The St. Olav Ways – the pilgrim paths to Trondheim – consist of six pilgrim routes, all leading to the Nidarosdomen cathedral in Trondheim. The routes make up a total of around 2,000 kilometres of tranquil scenery through picturesque villages with a strong cultural heritage.
Whilst a pilgrimage is traditionally religious in nature, today the routes are open to everyone and the reasons for walking are highly individual. Some see it as an educational tour, some simply want to take the time to reflect on life in a peaceful setting and others walk to find God. Most modern pilgrims do however describe the journey as a deeply personal experience.
St. Olav's holy shrine in the Nidarosdomen cathedral, Trondheim, has been an important pilgrimage site ever since he was canonised in 1031, and it is still a treasured destination for pilgrims all over the world. The site that started as a simple wooden chapel over his grave evolved over time into a magnificent cathedral. It is the traditional location for the consecration of the country's king and considered to be Norway's national sanctuary. Located in the centre of Trondheim, the Nidarosdomen cathedral is one of Norway's most impressive buildings, filled with elaborate artworks and ornamented stone sculptures.
What drives three blokes to take themselves off on an adventurous wild-camping pilgrimage? Join Joly and the two Daves on an eye-opening hike from Oslo to Trondheim.
If you plan to complete your pilgrimage on high spirits and belief alone, you will probably struggle. There are lots of places along the pilgrim routes in Norway to cover your needs for a good rest, a proper meal and a hot shower. These are just two of them.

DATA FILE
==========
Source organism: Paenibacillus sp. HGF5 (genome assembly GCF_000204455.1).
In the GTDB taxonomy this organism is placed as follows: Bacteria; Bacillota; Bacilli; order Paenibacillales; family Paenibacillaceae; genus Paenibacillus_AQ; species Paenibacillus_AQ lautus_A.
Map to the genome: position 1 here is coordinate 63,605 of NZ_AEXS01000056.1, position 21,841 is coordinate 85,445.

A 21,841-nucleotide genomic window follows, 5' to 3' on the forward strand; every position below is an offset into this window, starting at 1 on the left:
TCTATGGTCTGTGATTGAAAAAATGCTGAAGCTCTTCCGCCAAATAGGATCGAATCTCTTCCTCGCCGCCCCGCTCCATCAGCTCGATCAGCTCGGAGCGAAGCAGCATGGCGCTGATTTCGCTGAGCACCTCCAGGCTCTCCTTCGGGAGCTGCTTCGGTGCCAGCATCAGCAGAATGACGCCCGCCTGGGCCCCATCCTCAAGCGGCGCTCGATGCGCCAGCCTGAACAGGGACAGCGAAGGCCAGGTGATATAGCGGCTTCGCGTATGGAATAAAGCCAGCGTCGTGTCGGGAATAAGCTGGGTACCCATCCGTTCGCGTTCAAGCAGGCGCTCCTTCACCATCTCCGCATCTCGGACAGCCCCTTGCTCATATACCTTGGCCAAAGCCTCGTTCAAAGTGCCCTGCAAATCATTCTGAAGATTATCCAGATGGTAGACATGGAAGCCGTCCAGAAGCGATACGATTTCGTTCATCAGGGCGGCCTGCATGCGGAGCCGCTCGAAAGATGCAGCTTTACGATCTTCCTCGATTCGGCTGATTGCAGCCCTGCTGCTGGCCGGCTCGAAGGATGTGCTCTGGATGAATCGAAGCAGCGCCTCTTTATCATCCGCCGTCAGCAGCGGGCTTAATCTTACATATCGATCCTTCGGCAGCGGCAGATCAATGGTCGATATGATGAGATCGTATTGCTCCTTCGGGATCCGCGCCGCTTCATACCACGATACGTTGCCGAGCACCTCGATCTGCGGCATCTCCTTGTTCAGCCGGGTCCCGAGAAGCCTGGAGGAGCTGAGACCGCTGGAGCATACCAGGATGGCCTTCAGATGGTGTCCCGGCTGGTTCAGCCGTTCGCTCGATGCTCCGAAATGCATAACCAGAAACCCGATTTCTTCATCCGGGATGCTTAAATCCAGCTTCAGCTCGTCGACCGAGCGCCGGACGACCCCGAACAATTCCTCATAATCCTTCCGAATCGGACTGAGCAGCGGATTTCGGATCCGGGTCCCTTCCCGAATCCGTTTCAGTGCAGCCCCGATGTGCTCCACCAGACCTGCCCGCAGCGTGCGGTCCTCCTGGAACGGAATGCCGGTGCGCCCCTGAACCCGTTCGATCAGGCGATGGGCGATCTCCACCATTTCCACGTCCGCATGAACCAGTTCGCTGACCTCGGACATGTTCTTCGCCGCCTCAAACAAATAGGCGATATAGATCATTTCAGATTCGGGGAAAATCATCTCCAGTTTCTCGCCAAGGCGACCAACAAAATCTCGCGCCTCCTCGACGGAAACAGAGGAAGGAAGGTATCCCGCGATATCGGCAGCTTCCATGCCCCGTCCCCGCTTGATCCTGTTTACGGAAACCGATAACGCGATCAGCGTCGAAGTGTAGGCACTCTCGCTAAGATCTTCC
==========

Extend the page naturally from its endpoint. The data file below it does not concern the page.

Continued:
Sygard Grytting treats hungry pilgrims with marmalade made with berries from the garden, homemade bread and cakes, and meat and fish from nearby forests and mountains.
Peek into the pilgrim farm Budsjord in the Gudbrandsdalen valley, where you can follow in the footsteps of medieval pilgrims – and try local moose tacos.
In medieval times, Christians from all over the world - most of them pilgrims - came to the Nidarosdomen cathedral to visit the shrine of St. Olav. Most often, there were two reasons to embark on a pilgrimage. Either you wanted healing from sickness or pain, or you wanted remission of sins.
The sight that met the pilgrims when in Trondheim, with the imposing cathedral painted in bright and shiny colors, was overwhelming. But even if many of the pilgrims had been walking for weeks or even months, they could not enter the cathedral straight away. As a ritual, they had to walk around it three times before they were allowed to go inside.
Most pilgrims planned the hike to arrive on St. Olav's Day, 29 July. On this day, the coffin with the remains of St. Olav was carried around the city in a procession. This was a great day for locals and visitors alike. Both the processions and pilgrimage journeys stopped after the Reformation in 1537, when Norway became a protestant country.
Today, pilgrims have again taken to the old pilgrim paths to Trondheim and the Nidarosdomen cathedral, even if their reasons to do so have changed since the Middle Ages. The history of the cathedral makes it an attractive destination for both pilgrims and other visitors, who can take part in guided tours, religious services and concerts all year around.
Go hiking in Norway and discover why the locals can’t get enough of nature. Our most scenic landscapes are definitely best enjoyed on foot.
Before you embark on a trekking adventure in the Norwegian wilderness, take a moment to ponder the practicalities. Be prepared, stay safe and pack your bag like a hiking pro.
Pack your bags, and remember your map and compass. Just outside of Røros awaits 6,000 square kilometres of wilderness, filled with centuries of Norwegian history.
Elaborately carved wooden churches were once present in many parts of northwest Europe. Today, they are almost exclusively found in Norway.